Up, Up and Away… with Ryan
For many of us, our first exposure to airplanes involved our mothers attempting to get us to eat our vegetables. “Here comes the airplane,” she’d exclaim while buzzing toward our face with a spoonful of green slop.
This may be where some people’s fear of flying began.
For others, they were still willing to board a plane. Not only that, but they made it their life’s mission to not only experience aviation in one way or another as often as possible, but to actually become a pilot and fly as frequently as is practicable.
One of those people is our fearless leader, Ryan Krill.
He always struggled to gain the window seat on those flights and was that kid who got to go up into the cockpit and talk to the pilots. As time went on, he found an affinity for model planes.
Then, while at Villanova, he was able to take what’s known as a “discovery flight”.
“You go to a flight center — one of those airports that have flight schools,” he explains, “and you sit with an instructor for a little bit and he runs through the basics. Then you go and literally fly the plane with the instructor. It’s really cool. You’re like, ‘Are you sure?’ It’s not as crazy as you think.”
Nonetheless, during that flight, he was hooked. He didn’t really have the time nor the resources to really make becoming a pilot a possibility until around the time the brewery began.
“My beautiful wife Kaysi bought me a flying lesson at the flight school that used to be here at the Cape May Airport,” he says, “and I just stuck with it. It took me nearly a year to get my license.”
Once a week or so, Ryan would fly with an instructor. He’d study in his “downtime” for his eventual written exam. It’s not much different from getting a driver’s license.
After he passed the written exam, he was able to do a solo flight here at the Cape May Airport. The instructor flies with you as you do your takeoffs and landings, then he gets out and sends you on your way for your first solo flight — the first of many.
After his first solo flight, he needed to get another 10 hours of solo flying with at least one flight being 50 nautical miles in a straight line and back.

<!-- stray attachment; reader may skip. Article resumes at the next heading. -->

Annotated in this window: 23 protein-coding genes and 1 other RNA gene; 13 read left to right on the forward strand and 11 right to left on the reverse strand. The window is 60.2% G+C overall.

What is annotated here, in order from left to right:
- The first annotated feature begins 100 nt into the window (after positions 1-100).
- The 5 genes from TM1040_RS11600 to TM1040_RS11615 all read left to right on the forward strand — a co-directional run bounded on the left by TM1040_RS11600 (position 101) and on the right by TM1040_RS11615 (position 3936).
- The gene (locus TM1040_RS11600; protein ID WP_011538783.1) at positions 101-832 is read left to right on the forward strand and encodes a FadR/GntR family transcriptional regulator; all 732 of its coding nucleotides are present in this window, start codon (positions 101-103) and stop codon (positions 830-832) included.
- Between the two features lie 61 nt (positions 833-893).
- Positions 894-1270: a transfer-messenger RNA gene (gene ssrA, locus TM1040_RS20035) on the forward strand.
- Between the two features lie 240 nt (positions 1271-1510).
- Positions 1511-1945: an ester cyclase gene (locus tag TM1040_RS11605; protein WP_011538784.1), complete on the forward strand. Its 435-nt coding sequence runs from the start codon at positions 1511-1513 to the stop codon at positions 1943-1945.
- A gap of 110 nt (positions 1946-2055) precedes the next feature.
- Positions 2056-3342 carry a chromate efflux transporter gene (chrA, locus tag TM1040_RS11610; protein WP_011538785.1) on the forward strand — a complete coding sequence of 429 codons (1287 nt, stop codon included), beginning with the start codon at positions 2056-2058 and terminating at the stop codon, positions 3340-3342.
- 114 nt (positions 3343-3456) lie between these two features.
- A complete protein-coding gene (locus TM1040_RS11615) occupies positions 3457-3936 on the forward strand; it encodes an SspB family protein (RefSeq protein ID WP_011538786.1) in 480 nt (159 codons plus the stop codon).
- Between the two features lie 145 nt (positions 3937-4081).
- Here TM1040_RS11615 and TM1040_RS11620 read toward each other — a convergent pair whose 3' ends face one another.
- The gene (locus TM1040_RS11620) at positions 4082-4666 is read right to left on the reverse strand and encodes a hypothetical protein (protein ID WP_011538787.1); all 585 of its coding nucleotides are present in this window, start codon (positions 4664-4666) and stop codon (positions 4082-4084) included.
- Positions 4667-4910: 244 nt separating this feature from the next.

“You do farther and farther trips by yourself,” he explains, “and then you do a ‘check ride’ with an FAA examiner. They give you an oral exam to test you on your knowledge of the regulations, what the rules of the road are, and your basic knowledge of flying. They’re making sure that you’re going to be a safe pilot. That’s all they want you to be.”
If you pass the oral exam, you move on to the practical exam where you do steep turns, turns around a point, and basic flight planning.
“If you do everything within the specs,” he says, “you land, you taxi back, and you’re a pilot.”
But… that’s only the first step — getting your private pilot’s license where you fly with VFR (Visual Flight Rules). There are two levels of private pilot’s licenses, and Ryan’s attained the second this spring: becoming instrument-rated (IFR). Essentially, this translates to the skills needed to fly “blind” — in times of poor visibility.
Even still, with his IFR, there are things he wouldn’t want to do — like taking off or landing in fog.
“You take it easy,” he says. “But when you fly as much as I do, it’s important to get instrument rated, because the weather is always changing.”
“It’s an awesome tool to have because we’re 20 miles out in the ocean,” Ryan says. “So, if I go to Trenton, instead of driving five hours to go to a one-hour meeting, I can be up there in a half hour. Instead of a full-day affair, it’s only a morning. Going to Origlio in PA? Going to DC?”